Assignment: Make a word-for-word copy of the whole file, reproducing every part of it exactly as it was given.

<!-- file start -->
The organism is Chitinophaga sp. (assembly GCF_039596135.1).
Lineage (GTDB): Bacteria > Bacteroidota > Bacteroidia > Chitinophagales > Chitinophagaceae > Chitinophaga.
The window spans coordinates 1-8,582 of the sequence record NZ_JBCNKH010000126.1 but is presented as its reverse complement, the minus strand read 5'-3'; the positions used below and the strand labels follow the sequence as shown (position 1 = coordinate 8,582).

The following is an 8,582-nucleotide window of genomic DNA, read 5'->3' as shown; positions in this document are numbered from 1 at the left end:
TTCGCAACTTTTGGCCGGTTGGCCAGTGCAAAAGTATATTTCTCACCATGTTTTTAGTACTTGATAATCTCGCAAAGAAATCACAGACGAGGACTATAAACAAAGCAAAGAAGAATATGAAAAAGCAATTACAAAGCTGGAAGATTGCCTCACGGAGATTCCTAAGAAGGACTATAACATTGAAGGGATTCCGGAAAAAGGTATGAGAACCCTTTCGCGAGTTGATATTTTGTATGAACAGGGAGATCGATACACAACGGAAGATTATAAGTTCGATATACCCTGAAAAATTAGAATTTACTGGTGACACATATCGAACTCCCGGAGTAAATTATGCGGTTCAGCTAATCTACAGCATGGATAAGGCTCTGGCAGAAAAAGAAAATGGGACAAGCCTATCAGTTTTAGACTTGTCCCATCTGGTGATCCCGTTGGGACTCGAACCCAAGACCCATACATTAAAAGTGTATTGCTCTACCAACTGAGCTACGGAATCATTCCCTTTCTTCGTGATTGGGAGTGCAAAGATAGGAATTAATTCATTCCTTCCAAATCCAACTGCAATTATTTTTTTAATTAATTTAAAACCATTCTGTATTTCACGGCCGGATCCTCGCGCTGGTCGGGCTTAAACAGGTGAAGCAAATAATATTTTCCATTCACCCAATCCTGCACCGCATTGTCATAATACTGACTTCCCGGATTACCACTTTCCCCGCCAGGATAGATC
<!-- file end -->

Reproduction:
The organism is Chitinophaga sp. (assembly GCF_039596135.1).
Lineage (GTDB): Bacteria > Bacteroidota > Bacteroidia > Chitinophagales > Chitinophagaceae > Chitinophaga.
The window spans coordinates 1-8,582 of the sequence record NZ_JBCNKH010000126.1 but is presented as its reverse complement, the minus strand read 5'-3'; the positions used below and the strand labels follow the sequence as shown (position 1 = coordinate 8,582).

The following is an 8,582-nucleotide window of genomic DNA, read 5'->3' as shown; positions in this document are numbered from 1 at the left end:
TTCGCAACTTTTGGCCGGTTGGCCAGTGCAAAAGTATATTTCTCACCATGTTTTTAGTACTTGATAATCTCGCAAAGAAATCACAGACGAGGACTATAAACAAAGCAAAGAAGAATATGAAAAAGCAATTACAAAGCTGGAAGATTGCCTCACGGAGATTCCTAAGAAGGACTATAACATTGAAGGGATTCCGGAAAAAGGTATGAGAACCCTTTCGCGAGTTGATATTTTGTATGAACAGGGAGATCGATACACAACGGAAGATTATAAGTTCGATATACCCTGAAAAATTAGAATTTACTGGTGACACATATCGAACTCCCGGAGTAAATTATGCGGTTCAGCTAATCTACAGCATGGATAAGGCTCTGGCAGAAAAAGAAAATGGGACAAGCCTATCAGTTTTAGACTTGTCCCATCTGGTGATCCCGTTGGGACTCGAACCCAAGACCCATACATTAAAAGTGTATTGCTCTACCAACTGAGCTACGGAATCATTCCCTTTCTTCGTGATTGGGAGTGCAAAGATAGGAATTAATTCATTCCTTCCAAATCCAACTGCAATTATTTTTTTAATTAATTTAAAACCATTCTGTATTTCACGGCCGGATCCTCGCGCTGGTCGGGCTTAAACAGGTGAAGCAAATAATATTTTCCATTCACCCAATCCTGCACCGCATTGTCATAATACTGACTTCCCGGATTACCACTTTCCCCGCCAGGATAGATC